Anticipated Findings

An automated method of identifying adolescents at risk has several benefits: it can allow for early identification and treatment referral which can potentially prevent the onset of future mental health problems; it can alleviate the current care burden on providers with preventive, automated screening; it can have downstream effects on reducing wait-times for outpatient mental health visits and at-capacity emergency rooms due to implementation of targeted preventive interventions early; it can reveal bias in that can exist in the identification and referral for substance use or mental health treatment and thus improve health equity.

Demographic Categories of Interest

  • Race / Ethnicity
  • Age
  • Sex at Birth
  • Gender Identity
  • Sexual Orientation
  • Geography
  • Disability Status
  • Access to Care
  • Education Level
  • Income Level

Data Set Used

Controlled Tier

Research Team

Owner:

immunology

Compared to men, women are often diagnosed with autoimmune diseases much later—sometimes the delay in diagnosis is years. We will build methods using machine learning and mutual information to learn representations of immune system function dependent on gender—to enable the…

Scientific Questions Being Studied

Compared to men, women are often diagnosed with autoimmune diseases much later—sometimes the delay in diagnosis is years. We will build methods using machine learning and mutual information to learn representations of immune system function dependent on gender—to enable the extraction of clinically significant patterns from large observational datasets in the All Of Us database for the research program related to immunological disease. The first aim of this study is to build machine learning models that aggregate information across these diseases and account for genetic information and biological sex. We will use tools from semi-supervised machine learning and information theory to describe gender disparities in autoimmune disease, in addition to building predictive models of disease. The second aim of this study will be to derive new biomarkers that correlate to risk scores of immunological diseases. Risk scores will be validated using existing immunological disease risk scores.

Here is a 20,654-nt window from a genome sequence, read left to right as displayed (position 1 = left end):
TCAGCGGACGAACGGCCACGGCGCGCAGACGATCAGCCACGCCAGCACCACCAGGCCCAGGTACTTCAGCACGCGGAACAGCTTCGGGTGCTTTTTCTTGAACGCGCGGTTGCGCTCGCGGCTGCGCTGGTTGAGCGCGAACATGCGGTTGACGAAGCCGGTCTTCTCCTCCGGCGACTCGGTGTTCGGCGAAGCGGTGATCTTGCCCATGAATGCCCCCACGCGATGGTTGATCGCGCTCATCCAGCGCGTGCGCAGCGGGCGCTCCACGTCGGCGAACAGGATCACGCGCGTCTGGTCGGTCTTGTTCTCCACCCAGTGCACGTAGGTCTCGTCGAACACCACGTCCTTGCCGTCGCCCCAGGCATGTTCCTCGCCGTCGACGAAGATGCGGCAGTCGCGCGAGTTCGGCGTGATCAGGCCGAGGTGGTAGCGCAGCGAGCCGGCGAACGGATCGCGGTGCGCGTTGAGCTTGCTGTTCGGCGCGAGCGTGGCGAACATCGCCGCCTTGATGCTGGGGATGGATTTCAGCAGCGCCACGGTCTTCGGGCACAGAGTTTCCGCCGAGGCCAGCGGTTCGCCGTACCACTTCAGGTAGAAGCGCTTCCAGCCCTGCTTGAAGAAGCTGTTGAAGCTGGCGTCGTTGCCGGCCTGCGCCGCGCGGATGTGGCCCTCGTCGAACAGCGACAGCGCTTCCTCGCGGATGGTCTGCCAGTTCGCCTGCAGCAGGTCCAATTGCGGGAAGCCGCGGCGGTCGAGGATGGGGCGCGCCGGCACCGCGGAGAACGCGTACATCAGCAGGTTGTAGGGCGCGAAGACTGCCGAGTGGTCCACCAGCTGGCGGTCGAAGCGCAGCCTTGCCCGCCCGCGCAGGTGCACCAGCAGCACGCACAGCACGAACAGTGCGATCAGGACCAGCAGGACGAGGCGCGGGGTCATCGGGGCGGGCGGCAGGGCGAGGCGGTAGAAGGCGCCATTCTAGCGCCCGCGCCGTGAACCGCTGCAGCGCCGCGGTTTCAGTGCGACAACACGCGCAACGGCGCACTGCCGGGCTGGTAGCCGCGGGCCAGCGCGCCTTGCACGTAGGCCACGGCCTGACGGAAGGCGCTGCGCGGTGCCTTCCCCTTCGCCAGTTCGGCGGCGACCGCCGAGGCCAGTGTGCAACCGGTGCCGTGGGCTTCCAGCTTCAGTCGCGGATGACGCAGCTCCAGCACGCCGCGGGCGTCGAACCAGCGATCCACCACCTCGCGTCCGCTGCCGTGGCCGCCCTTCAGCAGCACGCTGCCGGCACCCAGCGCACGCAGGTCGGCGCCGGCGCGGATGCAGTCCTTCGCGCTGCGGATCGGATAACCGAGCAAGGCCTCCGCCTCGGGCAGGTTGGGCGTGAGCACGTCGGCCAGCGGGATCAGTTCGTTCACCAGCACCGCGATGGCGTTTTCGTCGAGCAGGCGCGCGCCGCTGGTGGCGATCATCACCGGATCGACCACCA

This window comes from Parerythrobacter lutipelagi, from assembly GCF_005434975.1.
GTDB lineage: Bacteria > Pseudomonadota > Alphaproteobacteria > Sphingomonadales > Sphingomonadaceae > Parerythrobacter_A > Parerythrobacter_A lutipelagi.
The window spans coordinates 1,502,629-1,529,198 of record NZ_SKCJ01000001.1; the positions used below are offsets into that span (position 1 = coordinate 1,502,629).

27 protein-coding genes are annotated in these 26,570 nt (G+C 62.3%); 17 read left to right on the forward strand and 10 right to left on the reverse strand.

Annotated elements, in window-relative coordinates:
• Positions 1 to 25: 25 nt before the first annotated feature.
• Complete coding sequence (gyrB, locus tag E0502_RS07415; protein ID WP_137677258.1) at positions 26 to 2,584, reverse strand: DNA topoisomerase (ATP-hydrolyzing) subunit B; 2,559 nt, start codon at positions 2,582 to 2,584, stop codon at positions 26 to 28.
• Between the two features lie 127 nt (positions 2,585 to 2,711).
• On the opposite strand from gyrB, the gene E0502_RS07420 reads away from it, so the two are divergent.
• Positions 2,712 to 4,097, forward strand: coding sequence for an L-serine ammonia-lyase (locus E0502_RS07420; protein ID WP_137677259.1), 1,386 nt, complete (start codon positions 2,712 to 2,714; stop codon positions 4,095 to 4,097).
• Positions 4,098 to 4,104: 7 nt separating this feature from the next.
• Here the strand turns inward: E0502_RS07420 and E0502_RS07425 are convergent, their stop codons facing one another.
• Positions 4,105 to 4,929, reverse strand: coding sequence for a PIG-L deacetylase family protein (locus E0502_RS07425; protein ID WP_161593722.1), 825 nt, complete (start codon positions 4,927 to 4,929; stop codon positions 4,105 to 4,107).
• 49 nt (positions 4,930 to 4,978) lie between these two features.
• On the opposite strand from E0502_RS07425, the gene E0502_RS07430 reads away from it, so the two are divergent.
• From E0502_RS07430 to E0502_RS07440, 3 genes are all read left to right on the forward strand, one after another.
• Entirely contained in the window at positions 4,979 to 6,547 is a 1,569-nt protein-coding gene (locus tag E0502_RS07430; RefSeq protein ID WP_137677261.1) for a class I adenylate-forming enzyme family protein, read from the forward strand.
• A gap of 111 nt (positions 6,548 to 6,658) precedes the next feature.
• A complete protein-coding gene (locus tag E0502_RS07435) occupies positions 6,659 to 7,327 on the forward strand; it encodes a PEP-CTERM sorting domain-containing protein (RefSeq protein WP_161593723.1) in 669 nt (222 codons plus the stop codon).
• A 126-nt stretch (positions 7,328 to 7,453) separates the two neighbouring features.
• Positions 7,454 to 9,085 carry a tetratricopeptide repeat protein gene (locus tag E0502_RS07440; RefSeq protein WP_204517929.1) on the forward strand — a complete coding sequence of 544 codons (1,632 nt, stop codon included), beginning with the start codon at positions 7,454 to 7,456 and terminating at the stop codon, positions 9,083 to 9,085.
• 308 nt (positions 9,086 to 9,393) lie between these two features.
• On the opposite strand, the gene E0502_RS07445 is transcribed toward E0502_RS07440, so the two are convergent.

Project Purpose(s)

  • Disease Focused Research (autoimmune diseases)
  • Methods Development
  • Control Set
  • Ancestry
  • Ethical, Legal, and Social Implications (ELSI)

Scientific Approaches

The representations of immune function will be learned using my previous work, ClinicalBERT (Huang, Altosaar, and Ranganath 2020) by pooling patients in All Of Us across autoimmune diseases alongside controls. Such pooling will enable extracting the maximum amount of clinically significant information from gender differences in many low-prevalence diseases such as rheumatoid arthritis, type I diabetes, vitiligo, Grave's disease, psoriasis, inflammatory bowel disease, and others. We will build on this work by incorporating multi-modal information in All Of Us into the \gls{cb} model, for example by using recent work for learning latent associations in psychiatric data (Grotzinger et al. 2020).

Anticipated Findings

Validating our methods on patient-level prediction tasks such as immunological disease risk scores will reinforce that biological sex is an important variable to improve the historical under-representation of women. Additional validation will inspect the learned associations between immune system function, disease state and treatment utilization and contribute to the knowledge of autoimmune diseases derived from machine learning approaches. Such population-level effect estimation can impact downstream tasks such as product safety assessement or studies of comparative effectiveness. For example, some clinical trials have a male bias (Fahed et al. 2020), and the methods we build might infer such bias in clinical guidelines and give policymakers a tool to remedy such guidelines. Our work could be extended to develop risk scores for immuno-metabolic markers associated with diseases such as depression or other outcome variables as in Kappelmann et al. (2021) that account for gender bias.

Demographic Categories of Interest

  • Others

Data Set Used

Registered Tier

Research Team

Owner: